Aspen is most famous for its lush scenery and its lavish wealth. But among the crowd that trades in high-level politics and policy, the Rocky Mountain getaway is also known as a prime summer gathering spot.
New Orleans Mayor Mitch Landrieu, who regularly travels in these national circles, got a lot of flack for being there for an Aspen Institute event during the first weekend in August, when the city's pumping system failed during a heavy rain.
But another Louisiana Democrat was there that weekend as well: Gov. John Bel Edwards, who attended a retreat for moderate Democrats hosted by a group called the "Third Way."
It was no real surprise that Landrieu, who is in his last year as mayor, is president of the U.S. Conference of Mayors and is rumored to be eying a future national role in politics, would find himself there. But Edwards' presence is more unexpected.
Less unexpected is that other Democrats are eager to meet him and hear what he has to say.
Louisiana Gov. John Bel Edwards will spend the weekend in Aspen, Colorado at the Democratic …
It's one thing for a Southern Democrat to be elected mayor of a liberal city. It's quite another for one to win decisively in a conservative state. Some Louisiana Republicans see Edwards' 2015 victory as a fluke and blame it on opponent David Vitter's flaws, but outside the state, people look at him as someone who's cracked a daunting code.
According to an account published in The Economist, Edwards was there to explain how he did it, and to argue forcefully against one strain of Democratic thinking, that its leaders should shift to the left.
While Edwards is progressive on economic issues such as Medicaid and the minimum wage, and even on some social issues such as gay rights, he's firmly in the anti-abortion and pro-gun column. This, he has said often, is a key reason he overcame whatever initial skepticism many Louisiana voters might have felt. And this, he argued in Aspen, is what the party needs to tolerate if it wants to elect more people like him in states like his.
Edwards' stances are at least partly a matter of self-preservation, of course. While his poll numbers remain pretty strong, Republican partisans are gearing up for a big challenge in 2019, although it's not yet clear who their standard-bearer will be.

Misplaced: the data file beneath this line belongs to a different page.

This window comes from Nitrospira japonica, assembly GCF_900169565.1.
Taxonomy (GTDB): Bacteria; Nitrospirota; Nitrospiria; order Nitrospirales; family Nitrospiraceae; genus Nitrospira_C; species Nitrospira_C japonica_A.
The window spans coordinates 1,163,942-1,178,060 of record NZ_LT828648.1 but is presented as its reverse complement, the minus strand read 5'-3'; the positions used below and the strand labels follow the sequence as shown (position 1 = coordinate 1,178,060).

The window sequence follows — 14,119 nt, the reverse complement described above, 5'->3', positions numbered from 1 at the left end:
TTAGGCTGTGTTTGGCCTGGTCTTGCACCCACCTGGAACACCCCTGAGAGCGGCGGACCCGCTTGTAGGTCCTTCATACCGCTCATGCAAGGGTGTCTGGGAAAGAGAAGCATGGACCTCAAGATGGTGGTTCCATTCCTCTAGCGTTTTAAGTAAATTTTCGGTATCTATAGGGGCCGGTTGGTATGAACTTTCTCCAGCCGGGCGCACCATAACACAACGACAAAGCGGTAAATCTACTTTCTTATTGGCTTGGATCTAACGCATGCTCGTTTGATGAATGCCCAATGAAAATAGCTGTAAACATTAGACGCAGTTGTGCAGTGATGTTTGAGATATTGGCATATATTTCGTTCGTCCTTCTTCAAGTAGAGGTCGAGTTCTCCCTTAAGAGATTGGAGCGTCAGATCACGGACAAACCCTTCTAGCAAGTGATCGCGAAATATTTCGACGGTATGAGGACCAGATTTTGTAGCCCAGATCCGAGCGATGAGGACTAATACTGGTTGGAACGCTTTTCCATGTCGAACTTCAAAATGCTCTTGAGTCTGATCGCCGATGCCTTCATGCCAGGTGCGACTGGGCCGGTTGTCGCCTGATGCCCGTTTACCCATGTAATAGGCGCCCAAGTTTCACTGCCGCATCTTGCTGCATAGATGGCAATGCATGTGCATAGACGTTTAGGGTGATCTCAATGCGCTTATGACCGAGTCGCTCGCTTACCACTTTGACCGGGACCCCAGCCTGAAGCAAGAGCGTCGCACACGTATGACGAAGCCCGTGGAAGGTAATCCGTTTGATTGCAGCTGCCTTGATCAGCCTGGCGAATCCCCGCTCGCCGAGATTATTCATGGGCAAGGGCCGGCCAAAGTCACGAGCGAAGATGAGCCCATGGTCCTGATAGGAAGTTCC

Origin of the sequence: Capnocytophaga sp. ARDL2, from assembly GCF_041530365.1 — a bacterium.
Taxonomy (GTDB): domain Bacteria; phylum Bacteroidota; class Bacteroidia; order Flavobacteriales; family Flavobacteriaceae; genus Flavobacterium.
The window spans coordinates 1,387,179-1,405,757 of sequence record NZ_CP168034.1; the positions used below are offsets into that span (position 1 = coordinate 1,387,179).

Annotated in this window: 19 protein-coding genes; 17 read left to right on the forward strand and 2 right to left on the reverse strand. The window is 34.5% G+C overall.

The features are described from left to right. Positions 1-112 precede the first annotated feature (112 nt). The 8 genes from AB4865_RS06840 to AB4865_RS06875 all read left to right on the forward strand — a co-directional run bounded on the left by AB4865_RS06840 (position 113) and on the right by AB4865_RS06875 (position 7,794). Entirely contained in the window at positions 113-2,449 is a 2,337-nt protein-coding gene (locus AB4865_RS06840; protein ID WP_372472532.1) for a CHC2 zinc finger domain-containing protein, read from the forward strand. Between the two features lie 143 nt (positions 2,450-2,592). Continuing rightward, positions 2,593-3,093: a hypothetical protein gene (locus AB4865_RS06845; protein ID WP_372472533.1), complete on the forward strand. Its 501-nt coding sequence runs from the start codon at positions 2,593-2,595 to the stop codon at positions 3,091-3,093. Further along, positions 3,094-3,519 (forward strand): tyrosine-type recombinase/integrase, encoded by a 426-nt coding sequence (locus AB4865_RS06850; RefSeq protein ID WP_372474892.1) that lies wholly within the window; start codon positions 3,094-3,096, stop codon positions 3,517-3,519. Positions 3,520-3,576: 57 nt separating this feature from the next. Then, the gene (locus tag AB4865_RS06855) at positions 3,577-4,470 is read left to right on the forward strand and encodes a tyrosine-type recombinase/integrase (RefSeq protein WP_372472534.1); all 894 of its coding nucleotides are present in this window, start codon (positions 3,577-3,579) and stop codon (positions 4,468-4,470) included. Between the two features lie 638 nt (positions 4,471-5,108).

And despite his presence at this and other national events, Edwards studiously avoids any hint that he might have ambitions beyond Louisiana's borders. That's one way he differentiates himself from predecessor Bobby Jindal, whose entire eight-year tenure often felt like a prep session for his failed bid for the Republican presidential nomination. It's also one way he sets himself apart from his own national party, which is a tried and true tradition among Democrats hoping to compete in conservative Louisiana.
But the truth is that Edwards doesn't need to drop any hints to pique the interest of Democratic strategists who want to expand the number of places where they can win. His presence in the Governor's Mansion would be enough, even without his sure-handed leadership during a series of well-publicized disasters and episodes of violence.
Nor is this a new phenomenon. I covered the 2004 Democratic National Convention in Boston, soon after Kathleen Blanco took office and before her legacy became inextricably linked to Hurricane Katrina, and couldn’t help but notice that national Democrats were impressed that she'd figured out how to win in the conservative South. The fact that a key part of her strategy was distancing herself from the likes of them seemed lost on this crowd.
And none of it means that Edwards is likely to follow in Landrieu's footsteps and actively pursue a higher national profile anytime soon.
He doesn't need to. Enough of his party's thinkers see him as someone with something to teach them. And judging from his comments at the August gathering, he thinks so, too.